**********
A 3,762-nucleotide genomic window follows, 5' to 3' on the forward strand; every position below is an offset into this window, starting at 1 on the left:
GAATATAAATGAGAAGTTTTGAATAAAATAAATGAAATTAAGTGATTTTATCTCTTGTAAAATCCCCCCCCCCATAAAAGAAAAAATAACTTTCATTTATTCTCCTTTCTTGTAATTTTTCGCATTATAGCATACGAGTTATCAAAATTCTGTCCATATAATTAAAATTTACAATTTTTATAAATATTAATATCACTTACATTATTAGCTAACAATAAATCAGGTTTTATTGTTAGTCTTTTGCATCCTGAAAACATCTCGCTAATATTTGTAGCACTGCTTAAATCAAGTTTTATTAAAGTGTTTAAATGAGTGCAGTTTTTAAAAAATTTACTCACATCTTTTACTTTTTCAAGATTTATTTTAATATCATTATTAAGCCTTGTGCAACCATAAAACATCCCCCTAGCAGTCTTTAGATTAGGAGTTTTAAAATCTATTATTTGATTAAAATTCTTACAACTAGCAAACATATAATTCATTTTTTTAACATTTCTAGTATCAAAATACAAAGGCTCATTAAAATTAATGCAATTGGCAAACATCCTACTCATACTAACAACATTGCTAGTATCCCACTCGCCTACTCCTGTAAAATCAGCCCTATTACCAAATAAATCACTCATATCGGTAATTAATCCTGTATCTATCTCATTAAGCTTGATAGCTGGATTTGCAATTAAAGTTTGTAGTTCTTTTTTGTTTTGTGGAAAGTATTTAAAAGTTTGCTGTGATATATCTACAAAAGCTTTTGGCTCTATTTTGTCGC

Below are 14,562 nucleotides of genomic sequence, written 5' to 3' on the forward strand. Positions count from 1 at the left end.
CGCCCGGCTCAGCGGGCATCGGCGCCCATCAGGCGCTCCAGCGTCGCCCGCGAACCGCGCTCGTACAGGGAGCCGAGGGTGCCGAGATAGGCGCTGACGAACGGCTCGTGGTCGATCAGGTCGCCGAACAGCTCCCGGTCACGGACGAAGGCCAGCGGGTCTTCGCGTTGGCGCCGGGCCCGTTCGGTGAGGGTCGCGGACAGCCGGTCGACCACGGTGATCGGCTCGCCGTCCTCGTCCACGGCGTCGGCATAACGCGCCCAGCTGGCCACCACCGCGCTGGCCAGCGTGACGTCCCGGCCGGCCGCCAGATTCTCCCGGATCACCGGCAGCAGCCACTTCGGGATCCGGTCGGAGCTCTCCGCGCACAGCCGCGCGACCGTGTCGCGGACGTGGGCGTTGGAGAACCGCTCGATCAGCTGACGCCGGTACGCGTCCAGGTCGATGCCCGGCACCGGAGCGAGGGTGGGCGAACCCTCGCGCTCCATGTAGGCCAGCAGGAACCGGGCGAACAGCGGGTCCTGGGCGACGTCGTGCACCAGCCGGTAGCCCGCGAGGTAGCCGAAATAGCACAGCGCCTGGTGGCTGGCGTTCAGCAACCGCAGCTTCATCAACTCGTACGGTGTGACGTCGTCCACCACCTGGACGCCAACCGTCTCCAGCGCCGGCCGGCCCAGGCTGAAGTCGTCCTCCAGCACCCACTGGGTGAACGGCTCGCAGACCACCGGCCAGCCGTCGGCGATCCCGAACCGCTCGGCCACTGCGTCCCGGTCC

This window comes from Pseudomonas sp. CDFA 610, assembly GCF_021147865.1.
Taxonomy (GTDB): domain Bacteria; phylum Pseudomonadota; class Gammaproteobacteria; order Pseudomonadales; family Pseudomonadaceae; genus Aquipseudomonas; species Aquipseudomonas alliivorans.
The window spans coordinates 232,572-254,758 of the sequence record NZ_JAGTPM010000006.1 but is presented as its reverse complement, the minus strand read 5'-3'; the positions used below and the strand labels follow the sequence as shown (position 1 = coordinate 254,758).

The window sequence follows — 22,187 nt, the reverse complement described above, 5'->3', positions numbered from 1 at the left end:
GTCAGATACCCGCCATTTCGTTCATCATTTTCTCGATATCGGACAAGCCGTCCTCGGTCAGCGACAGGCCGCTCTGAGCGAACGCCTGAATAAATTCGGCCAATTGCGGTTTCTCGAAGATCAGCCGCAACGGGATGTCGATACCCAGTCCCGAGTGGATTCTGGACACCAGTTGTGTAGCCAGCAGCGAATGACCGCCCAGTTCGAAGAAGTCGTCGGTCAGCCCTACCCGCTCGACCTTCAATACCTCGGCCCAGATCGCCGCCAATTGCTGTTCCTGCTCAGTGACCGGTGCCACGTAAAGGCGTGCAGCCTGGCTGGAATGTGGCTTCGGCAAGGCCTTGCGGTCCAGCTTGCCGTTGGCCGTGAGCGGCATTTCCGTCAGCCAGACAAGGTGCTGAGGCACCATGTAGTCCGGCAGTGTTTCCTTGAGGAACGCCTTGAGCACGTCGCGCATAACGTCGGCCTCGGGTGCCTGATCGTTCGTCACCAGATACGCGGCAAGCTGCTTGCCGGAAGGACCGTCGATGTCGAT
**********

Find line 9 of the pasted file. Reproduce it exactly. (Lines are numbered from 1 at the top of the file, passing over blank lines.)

GTCAGATACCCGCCATTTCGTTCATCATTTTCTCGATATCGGACAAGCCGTCCTCGGTCAGCGACAGGCCGCTCTGAGCGAACGCCTGAATAAATTCGGCCAATTGCGGTTTCTCGAAGATCAGCCGCAACGGGATGTCGATACCCAGTCCCGAGTGGATTCTGGACACCAGTTGTGTAGCCAGCAGCGAATGACCGCCCAGTTCGAAGAAGTCGTCGGTCAGCCCTACCCGCTCGACCTTCAATACCTCGGCCCAGATCGCCGCCAATTGCTGTTCCTGCTCAGTGACCGGTGCCACGTAAAGGCGTGCAGCCTGGCTGGAATGTGGCTTCGGCAAGGCCTTGCGGTCCAGCTTGCCGTTGGCCGTGAGCGGCATTTCCGTCAGCCAGACAAGGTGCTGAGGCACCATGTAGTCCGGCAGTGTTTCCTTGAGGAACGCCTTGAGCACGTCGCGCATAACGTCGGCCTCGGGTGCCTGATCGTTCGTCACCAGATACGCGGCAAGCTGCTTGCCGGAAGGACCGTCGATGTCGAT